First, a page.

Schadenfreude?  You bet your ass.

The guy who forced a redistricting of the just-completed redistricting in order to secure a Republican majority that was already without doubt, is now a convicted felon?  Excellent.  The guy who insisted that lobbying firms fire every Democrat on the payroll in order to play ball with the Republicans in power, will now carry the stain of criminality for the rest of his life?  Perfect.  The guy who threatened that judges would become political targets if they couldn’t see their way clear to ignore the law to advance his partisan agenda?  Outstanding!

Sentencing comes in December so we don’t know yet if he’ll actually go to prison, but there’s hope, America…don’t give up hope.

Invasion of the body scanners

I like to think I don’t take a back seat to anyone when it comes to defense of civil liberties—I was against the Big Brother-y Patriot Act before it was cool—but I don’t get all the fuss about body scanners in airports.

I’ve been able to mostly ignore the uproar about the Transportation Security Administration’s airport security measures because, well, I’m pretty good at ignore.  But I couldn’t look away from a series of posts by Padre Steve, a guy I find to be a pretty entertaining read, on the existential threat to liberty from our surrendering freedoms in the name of security.  Admittedly, I was hooked by his extended reference to an episode of “Star Trek: The Next Generation” to illustrate the problem.

With respect to Padre Steve and the others who have suffered indignities at the hands of an idiotic TSA employee, I’m not convinced.  It seems likely to me that when one man pithily proclaimed “don’t touch my junk,” that was all that was necessary for the news media—the people with too little judgment and too much space to fill—to rev up the hysteria generator; Howard Kurtz does a good job surveying the landscape of the freak-out over pat-downs.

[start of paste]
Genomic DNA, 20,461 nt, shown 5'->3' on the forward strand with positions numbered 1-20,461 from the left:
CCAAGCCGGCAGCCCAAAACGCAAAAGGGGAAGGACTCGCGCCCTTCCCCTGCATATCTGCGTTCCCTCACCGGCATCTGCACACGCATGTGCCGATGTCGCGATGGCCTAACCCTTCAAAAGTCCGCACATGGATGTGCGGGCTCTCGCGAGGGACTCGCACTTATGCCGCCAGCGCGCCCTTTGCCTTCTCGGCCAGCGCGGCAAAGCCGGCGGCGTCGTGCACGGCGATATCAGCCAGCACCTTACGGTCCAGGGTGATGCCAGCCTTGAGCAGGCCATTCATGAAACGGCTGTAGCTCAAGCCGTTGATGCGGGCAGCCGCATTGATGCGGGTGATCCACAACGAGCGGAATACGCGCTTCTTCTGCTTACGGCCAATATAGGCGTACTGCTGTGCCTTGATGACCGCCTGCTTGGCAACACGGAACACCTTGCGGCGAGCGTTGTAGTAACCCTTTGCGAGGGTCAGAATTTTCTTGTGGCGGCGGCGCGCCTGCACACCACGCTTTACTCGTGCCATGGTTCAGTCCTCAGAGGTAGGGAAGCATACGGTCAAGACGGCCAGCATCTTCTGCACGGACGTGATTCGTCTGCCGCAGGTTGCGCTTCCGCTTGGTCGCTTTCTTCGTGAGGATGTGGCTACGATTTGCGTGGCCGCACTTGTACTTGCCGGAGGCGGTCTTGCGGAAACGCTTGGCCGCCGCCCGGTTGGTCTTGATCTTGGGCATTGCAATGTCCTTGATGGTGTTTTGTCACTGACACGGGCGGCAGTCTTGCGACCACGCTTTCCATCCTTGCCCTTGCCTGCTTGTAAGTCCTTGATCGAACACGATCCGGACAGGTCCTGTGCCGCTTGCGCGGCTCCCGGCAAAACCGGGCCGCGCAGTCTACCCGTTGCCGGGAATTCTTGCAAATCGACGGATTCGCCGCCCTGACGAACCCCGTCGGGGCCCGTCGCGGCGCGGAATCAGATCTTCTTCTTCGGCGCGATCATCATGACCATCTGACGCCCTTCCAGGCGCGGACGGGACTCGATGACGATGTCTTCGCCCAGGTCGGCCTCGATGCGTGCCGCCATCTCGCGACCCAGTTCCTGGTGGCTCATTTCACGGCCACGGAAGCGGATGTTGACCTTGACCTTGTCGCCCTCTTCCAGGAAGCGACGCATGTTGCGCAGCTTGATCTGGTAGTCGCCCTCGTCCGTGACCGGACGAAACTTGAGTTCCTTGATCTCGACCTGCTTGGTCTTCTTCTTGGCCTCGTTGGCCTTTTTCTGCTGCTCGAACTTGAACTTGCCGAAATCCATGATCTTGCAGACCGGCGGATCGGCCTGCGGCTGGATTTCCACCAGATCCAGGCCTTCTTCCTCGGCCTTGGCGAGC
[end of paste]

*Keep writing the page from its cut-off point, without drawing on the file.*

I’ll posit that we all agree that commercial air travel is not a right but a public accommodation justifiably subject to regulation in the interests of safety—would you get on a plane today if there was no screening of passengers or baggage?  We can debate the appropriateness of the screening measures that are being used, but that’s just details.  And in the meantime, there’s always the train or the bus.

Most experts believe the full-body scanners do not pose a serious health risk for the vast majority of travelers.  As to the complaint that they’re too invasive, because someone will see a black-and-white x-ray depiction of your naked body—

body scan image

Oh, yeah…verrry sexy.

I don’t think that’s too much to ask for the sake of better collective security, and certainly not when considered against the alternative of an all-over hands-on greeting from the TSA.  All in all, the scan seems a reasonable security tactic in a world where religious fanatics convince poor lemmings to stuff their shoes and underwear with explosives to strike a blow against people they don’t know who’ve never harmed them.

But in the spirit of the holiday, I will say I am thankful for the comedy (click the pic):


Texas jury pounds The Hammer

Must pass along the good news: my former representative in Congress, Tom DeLay, has been convicted of money laundering and faces a possible sentence of life in prison–the American jury system triumphs, even over the powerful and well-coifed!  More later…